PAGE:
ometimes, it’s amazing how prescient a film made decades ago can be about the modern era. Take the first Lethal Weapon, for example. About halfway through the film, detectives Riggs and Murtaugh interview a group of inner-city children who witnessed Gary Busey’s hitman character planting a bomb that killed a potential witness. The children — who are all either black or mixed race — are reticent to talk to the men; when pressed to explain why they don’t want to help catch a bad guy, one of them says earnestly, “My mom says cops shoot black people.” It’s a bit of gallows humor in the film, but it’s also a serious comment on a serious issue that’s still being addressed in the modern age. Strangely enough, that moment made me think of another film that’s just as relevant today as when it came out over 40 years ago: Looking for Mr. Goodbar.
If it were released today, there’s a good chance Goodbar would be marketed as a horror film, or at least as the sort of psychological thriller that’s uncomfortable calling itself a horror film because of its own pretentions towards artistry.The film concerns Theresa Dunn (Diane Keaton), a young Irish-American woman coming of age during the swinging ‘60s. Raised in a strict Catholic home, she watches as her older sister dives headlong into the sexual revolution, initially swinging with her husband before embarking on a self-destructive journey of self-discovery that involves drugs, clandestine abortions, and multiple affairs. Theresa, meanwhile, struggles with her own sense of identity: She was born with a severe form of scoliosis that required drastic corrective surgery, leaving her with a scar on her back she believes is both disfiguring and makes her sexually unviable. Further complicating her psychological baggage is the knowledge that her scoliosis was congenital, and that the last woman in her family to suffer from it — a distant aunt — committed suicide because of it.
Against her expectations, Theresa finds romance almost as soon as she leaves home for the first time when she comes under the attention of one of her college professors, an older, scholarly Jewish man named Martin whose ethnoreligious exoticism appeals to her sheltered Catholic “good girl” sensibilities. Though she thinks the relationship will last past graduation, Martin has different ideas about their future, and soon Theresa is on her own again, hurt and confused by the trajectory of her first romance. It’s a dynamic that will set the template for all of Theresa’s future relationships: Even as she excels in her professional life, becoming a well-respected teacher of deaf children, her personal life rapidly deteriorates. Hanging out at a dive bar on the recommendation of her older sister, Theresa meets and beds a variety of increasingly dangerous men, including a sexy but possibly psychotic hood named Tony (Richard Gere) who’s a little too friendly with his switchblade and a little too quick to solve arguments with his fists; and James, a spooky civil servant whose good-Irish-lad veneer hides a Lifetime-movie husband waiting to come out. As Theresa struggles to attain some kind of emotional stability — or,indeed, to figure out exactly what “emotional stability” even means to her — the film becomes a mordant countdown to tragedy. At a certain point, the question doesn’t become whether Theresa is going to die at the hands of one of her hookups, it becomes a question of when, and how gruesome it’ll be.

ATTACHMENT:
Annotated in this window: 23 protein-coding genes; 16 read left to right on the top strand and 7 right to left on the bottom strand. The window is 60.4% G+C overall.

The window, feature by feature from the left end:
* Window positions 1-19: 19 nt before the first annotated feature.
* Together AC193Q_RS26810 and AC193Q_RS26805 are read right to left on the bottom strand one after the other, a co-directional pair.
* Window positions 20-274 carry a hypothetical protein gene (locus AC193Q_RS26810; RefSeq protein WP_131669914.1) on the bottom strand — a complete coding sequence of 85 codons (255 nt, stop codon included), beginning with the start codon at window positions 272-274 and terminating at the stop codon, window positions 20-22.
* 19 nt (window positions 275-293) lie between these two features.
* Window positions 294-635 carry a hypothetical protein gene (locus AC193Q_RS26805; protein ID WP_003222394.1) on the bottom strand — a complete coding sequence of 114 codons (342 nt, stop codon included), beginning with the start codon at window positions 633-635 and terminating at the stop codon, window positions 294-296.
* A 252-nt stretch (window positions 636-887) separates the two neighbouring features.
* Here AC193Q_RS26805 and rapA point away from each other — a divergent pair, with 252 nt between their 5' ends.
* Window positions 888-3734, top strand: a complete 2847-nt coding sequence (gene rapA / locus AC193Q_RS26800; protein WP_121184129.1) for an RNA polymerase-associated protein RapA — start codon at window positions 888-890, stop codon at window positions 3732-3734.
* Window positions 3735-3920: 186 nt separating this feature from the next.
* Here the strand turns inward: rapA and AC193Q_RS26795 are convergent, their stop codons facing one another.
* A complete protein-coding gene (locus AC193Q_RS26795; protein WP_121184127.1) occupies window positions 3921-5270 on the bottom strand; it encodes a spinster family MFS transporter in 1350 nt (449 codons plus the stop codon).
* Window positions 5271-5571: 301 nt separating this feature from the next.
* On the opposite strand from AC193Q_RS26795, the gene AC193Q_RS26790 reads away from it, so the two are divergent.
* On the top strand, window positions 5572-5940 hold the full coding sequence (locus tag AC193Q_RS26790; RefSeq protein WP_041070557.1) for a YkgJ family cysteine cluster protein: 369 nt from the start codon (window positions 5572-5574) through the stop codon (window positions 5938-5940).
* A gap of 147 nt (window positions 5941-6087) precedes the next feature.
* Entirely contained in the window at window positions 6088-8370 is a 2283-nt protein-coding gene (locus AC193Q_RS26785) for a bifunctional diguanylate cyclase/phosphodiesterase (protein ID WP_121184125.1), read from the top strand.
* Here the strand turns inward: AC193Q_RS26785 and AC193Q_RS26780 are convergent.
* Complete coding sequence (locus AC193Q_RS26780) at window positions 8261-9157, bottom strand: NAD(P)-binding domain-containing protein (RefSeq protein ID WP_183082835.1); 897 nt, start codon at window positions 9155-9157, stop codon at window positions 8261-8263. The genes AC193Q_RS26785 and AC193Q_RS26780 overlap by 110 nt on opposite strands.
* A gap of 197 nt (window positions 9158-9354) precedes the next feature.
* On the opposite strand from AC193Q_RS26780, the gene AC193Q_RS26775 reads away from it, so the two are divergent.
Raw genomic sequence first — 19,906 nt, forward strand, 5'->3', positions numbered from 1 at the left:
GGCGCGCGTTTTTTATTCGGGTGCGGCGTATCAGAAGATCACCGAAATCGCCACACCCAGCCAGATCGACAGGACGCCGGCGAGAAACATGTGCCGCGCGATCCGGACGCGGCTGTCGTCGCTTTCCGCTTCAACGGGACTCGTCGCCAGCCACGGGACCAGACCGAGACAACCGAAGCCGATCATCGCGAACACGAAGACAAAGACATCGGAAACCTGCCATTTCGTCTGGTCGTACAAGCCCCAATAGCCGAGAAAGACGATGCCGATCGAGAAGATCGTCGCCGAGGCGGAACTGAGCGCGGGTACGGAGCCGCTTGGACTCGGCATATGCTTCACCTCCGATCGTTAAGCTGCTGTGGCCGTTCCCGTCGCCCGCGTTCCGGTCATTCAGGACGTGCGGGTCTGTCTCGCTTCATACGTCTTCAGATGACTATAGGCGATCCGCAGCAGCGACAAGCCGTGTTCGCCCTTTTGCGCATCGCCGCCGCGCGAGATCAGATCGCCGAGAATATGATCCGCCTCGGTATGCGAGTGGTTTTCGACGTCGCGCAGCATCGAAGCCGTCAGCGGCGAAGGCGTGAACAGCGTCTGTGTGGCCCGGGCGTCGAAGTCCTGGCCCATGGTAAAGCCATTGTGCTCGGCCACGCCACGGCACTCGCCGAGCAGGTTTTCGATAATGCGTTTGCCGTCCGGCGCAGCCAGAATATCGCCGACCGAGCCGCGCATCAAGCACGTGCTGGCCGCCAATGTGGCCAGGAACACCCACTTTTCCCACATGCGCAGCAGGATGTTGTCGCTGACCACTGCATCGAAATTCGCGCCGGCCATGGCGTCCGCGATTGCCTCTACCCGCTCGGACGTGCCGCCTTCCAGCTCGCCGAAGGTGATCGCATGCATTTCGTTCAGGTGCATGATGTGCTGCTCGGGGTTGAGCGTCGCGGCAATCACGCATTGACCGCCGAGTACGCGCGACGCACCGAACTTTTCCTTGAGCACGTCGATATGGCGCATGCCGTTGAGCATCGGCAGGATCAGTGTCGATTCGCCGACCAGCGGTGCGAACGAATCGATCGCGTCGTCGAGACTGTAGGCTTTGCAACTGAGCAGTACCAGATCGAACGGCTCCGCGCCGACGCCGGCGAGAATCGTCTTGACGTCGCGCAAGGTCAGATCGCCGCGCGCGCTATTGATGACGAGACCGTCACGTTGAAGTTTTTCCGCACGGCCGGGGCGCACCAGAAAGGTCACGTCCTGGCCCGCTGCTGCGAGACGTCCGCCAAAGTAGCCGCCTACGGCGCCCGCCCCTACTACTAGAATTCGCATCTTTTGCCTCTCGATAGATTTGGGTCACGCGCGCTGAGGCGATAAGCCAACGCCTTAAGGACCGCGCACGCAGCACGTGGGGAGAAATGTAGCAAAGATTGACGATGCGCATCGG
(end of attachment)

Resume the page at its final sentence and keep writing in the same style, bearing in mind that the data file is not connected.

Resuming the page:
If nothing that came before it solidifies Goodbar’s status as a horror film, then the final 15 minutes will change the minds of all but the most elitist genre snobs, as the movie — and Theresa’s story — takes a hard-left turn into slasher territory, with director Richard Brooks employing some of the ‘70s’ subtlest — yet most effective — visual effects to terrify the audience while also beautifully symbolizing Theresa’s final descent into the literal and figurative abyss. Further solidifying its pedigree is that the film is based on a true murder case that rocked Manhattan in the early 1970s,when prim, polite schoolteacher Roseann Quinn was found stabbed to death in her apartment, exposing her double-life as a party girl with a predilection for picking up unstable men for one-night stands. Even before the movie goes all blood-and-strobe-lights, though, it drips with an existential dread, one that’s hammered home to the audience through trippy dream sequences and psychedelic imagery. Throughout it all, Brooks’ oversaturation of whites and gauzy lighting give the film the look and feel of a dream that vacillates between unsettling and all-out nightmare. What’s existentially disturbing about the film, though, isn’t just the journey that Theresa takes, but how topical it is to today’s environment.